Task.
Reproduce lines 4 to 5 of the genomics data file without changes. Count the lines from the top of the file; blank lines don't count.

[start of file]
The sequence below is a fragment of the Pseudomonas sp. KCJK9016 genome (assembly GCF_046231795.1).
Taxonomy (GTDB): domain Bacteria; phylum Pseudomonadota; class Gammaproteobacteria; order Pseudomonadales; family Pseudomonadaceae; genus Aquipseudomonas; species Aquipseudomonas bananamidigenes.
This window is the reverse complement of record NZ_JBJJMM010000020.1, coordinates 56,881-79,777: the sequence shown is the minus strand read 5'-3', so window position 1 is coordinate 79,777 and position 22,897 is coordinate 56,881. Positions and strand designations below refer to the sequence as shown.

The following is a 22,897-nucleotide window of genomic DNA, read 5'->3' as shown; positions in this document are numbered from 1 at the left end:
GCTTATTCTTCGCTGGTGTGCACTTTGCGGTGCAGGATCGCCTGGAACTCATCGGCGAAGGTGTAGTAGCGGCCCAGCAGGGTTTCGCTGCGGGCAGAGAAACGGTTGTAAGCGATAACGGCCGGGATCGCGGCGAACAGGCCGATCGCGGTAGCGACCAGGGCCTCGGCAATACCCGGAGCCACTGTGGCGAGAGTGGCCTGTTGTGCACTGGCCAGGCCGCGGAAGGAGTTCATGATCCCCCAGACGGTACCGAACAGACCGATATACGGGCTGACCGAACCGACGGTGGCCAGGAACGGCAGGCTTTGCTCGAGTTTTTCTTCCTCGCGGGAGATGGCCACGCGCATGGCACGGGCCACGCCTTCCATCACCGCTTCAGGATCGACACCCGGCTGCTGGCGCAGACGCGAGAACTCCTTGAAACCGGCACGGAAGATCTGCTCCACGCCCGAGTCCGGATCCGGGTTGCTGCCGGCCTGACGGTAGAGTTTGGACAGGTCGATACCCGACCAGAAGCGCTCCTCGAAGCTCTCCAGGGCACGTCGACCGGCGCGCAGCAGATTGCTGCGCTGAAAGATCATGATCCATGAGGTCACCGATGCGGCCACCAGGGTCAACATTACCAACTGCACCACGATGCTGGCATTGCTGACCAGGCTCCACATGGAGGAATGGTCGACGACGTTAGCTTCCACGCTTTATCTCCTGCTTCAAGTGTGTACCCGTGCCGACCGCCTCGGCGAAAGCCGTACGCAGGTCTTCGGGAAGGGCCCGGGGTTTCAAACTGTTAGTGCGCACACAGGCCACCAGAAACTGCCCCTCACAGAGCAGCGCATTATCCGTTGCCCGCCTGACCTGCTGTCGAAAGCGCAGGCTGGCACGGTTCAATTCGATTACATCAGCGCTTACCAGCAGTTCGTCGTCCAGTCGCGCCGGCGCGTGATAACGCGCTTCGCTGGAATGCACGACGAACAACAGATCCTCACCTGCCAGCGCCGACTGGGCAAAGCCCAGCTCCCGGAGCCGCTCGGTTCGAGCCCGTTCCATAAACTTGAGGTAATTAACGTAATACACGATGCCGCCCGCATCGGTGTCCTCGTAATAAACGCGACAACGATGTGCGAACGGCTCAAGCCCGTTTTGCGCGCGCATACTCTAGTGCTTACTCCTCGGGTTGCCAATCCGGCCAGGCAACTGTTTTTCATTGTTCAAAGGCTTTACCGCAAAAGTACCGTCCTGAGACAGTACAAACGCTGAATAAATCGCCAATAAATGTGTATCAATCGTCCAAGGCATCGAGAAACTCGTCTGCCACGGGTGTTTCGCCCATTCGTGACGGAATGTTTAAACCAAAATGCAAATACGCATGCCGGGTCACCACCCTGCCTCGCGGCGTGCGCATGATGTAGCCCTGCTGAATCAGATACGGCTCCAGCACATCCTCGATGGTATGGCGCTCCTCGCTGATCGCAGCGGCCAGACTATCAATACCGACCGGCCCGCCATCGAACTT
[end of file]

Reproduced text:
The following is a 22,897-nucleotide window of genomic DNA, read 5'->3' as shown; positions in this document are numbered from 1 at the left end:
GCTTATTCTTCGCTGGTGTGCACTTTGCGGTGCAGGATCGCCTGGAACTCATCGGCGAAGGTGTAGTAGCGGCCCAGCAGGGTTTCGCTGCGGGCAGAGAAACGGTTGTAAGCGATAACGGCCGGGATCGCGGCGAACAGGCCGATCGCGGTAGCGACCAGGGCCTCGGCAATACCCGGAGCCACTGTGGCGAGAGTGGCCTGTTGTGCACTGGCCAGGCCGCGGAAGGAGTTCATGATCCCCCAGACGGTACCGAACAGACCGATATACGGGCTGACCGAACCGACGGTGGCCAGGAACGGCAGGCTTTGCTCGAGTTTTTCTTCCTCGCGGGAGATGGCCACGCGCATGGCACGGGCCACGCCTTCCATCACCGCTTCAGGATCGACACCCGGCTGCTGGCGCAGACGCGAGAACTCCTTGAAACCGGCACGGAAGATCTGCTCCACGCCCGAGTCCGGATCCGGGTTGCTGCCGGCCTGACGGTAGAGTTTGGACAGGTCGATACCCGACCAGAAGCGCTCCTCGAAGCTCTCCAGGGCACGTCGACCGGCGCGCAGCAGATTGCTGCGCTGAAAGATCATGATCCATGAGGTCACCGATGCGGCCACCAGGGTCAACATTACCAACTGCACCACGATGCTGGCATTGCTGACCAGGCTCCACATGGAGGAATGGTCGACGACGTTAGCTTCCACGCTTTATCTCCTGCTTCAAGTGTGTACCCGTGCCGACCGCCTCGGCGAAAGCCGTACGCAGGTCTTCGGGAAGGGCCCGGGGTTTCAAACTGTTAGTGCGCACACAGGCCACCAGAAACTGCCCCTCACAGAGCAGCGCATTATCCGTTGCCCGCCTGACCTGCTGTCGAAAGCGCAGGCTGGCACGGTTCAATTCGATTACATCAGCGCTTACCAGCAGTTCGTCGTCCAGTCGCGCCGGCGCGTGATAACGCGCTTCGCTGGAATGCACGACGAACAACAGATCCTCACCTGCCAGCGCCGACTGGGCAAAGCCCAGCTCCCGGAGCCGCTCGGTTCGAGCCCGTTCCATAAACTTGAGGTAATTAACGTAATACACGATGCCGCCCGCATCGGTGTCCTCGTAATAAACGCGACAACGATGTGCGAACGGCTCAAGCCCGTTTTGCGCGCGCATACTCTAGTGCTTACTCCTCGGGTTGCCAATCCGGCCAGGCAACTGTTTTTCATTGTTCAAAGGCTTTACCGCAAAAGTACCGTCCTGAGACAGTACAAACGCTGAATAAATCGCCAATAAATGTGTATCAATCGTCCAAGGCATCGAGAAACTCGTCTGCCACGGGTGTTTCGCCCATTCGTGACGGAATGTTTAAACCAAAATGCAAATACGCATGCCGGGTCACCACCCTGCCTCGCGGCGTGCGCATGATGTAGCCCTGCTGAATCAGATACGGCTCCAGCACATCCTCGATGGTATGGCGCTCCTCGCTGATCGCAGCGGCCAGACTATCAATACCGACCGGCCCGCCATCGAACTT